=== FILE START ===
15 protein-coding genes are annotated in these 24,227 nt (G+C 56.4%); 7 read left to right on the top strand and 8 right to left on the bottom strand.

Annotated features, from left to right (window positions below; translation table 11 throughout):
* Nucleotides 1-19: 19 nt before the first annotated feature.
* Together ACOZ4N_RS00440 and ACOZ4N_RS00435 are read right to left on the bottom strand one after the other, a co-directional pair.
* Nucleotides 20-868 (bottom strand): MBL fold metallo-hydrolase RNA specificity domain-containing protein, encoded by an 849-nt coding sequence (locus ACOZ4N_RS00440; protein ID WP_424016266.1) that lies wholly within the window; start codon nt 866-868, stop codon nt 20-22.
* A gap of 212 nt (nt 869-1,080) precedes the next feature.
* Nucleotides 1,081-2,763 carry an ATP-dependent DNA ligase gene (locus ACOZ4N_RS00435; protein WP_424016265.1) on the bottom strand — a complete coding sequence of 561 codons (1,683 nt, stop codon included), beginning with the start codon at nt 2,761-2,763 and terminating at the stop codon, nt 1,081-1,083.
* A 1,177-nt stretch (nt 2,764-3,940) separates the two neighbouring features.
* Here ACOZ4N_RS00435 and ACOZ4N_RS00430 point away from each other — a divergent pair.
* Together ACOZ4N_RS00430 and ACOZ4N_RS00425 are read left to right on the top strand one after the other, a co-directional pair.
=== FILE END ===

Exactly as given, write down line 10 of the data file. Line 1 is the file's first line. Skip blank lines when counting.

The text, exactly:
* Together ACOZ4N_RS00430 and ACOZ4N_RS00425 are read left to right on the top strand one after the other, a co-directional pair.